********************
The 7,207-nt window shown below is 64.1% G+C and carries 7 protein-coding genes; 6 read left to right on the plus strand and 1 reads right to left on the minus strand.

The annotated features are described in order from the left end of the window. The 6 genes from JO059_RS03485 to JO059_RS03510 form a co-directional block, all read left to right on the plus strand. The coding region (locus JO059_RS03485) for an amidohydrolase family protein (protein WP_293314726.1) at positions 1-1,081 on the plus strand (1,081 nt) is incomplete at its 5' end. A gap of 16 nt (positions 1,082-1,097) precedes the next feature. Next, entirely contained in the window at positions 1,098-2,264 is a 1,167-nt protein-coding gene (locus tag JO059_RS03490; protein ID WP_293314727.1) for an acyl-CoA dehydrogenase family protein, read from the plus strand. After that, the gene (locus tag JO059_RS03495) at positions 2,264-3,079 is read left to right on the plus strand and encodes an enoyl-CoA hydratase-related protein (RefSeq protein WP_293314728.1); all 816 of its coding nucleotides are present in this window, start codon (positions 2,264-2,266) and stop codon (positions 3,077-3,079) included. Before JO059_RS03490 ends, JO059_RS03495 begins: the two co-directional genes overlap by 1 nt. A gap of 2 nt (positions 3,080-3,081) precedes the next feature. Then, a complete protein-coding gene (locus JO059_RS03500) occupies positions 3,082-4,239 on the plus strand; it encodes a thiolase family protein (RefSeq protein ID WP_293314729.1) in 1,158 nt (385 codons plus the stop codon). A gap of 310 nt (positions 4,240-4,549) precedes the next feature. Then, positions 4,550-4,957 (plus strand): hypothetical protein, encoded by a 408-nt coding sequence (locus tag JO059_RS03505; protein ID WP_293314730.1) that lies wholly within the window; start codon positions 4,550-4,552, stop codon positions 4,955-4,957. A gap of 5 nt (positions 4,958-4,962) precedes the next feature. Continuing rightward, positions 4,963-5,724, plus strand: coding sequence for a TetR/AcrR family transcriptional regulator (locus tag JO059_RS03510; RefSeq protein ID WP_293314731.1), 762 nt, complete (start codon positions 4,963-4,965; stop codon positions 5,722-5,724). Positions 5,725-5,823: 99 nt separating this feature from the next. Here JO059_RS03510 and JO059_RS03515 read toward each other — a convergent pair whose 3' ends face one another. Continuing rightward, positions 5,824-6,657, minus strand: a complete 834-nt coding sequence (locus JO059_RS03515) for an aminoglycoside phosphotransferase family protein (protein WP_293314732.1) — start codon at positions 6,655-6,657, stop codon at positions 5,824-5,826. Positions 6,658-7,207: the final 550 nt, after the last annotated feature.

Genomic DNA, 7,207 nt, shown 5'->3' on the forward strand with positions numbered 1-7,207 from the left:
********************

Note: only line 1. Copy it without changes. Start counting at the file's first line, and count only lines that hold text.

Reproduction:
The 7,207-nt window shown below is 64.1% G+C and carries 7 protein-coding genes; 6 read left to right on the plus strand and 1 reads right to left on the minus strand.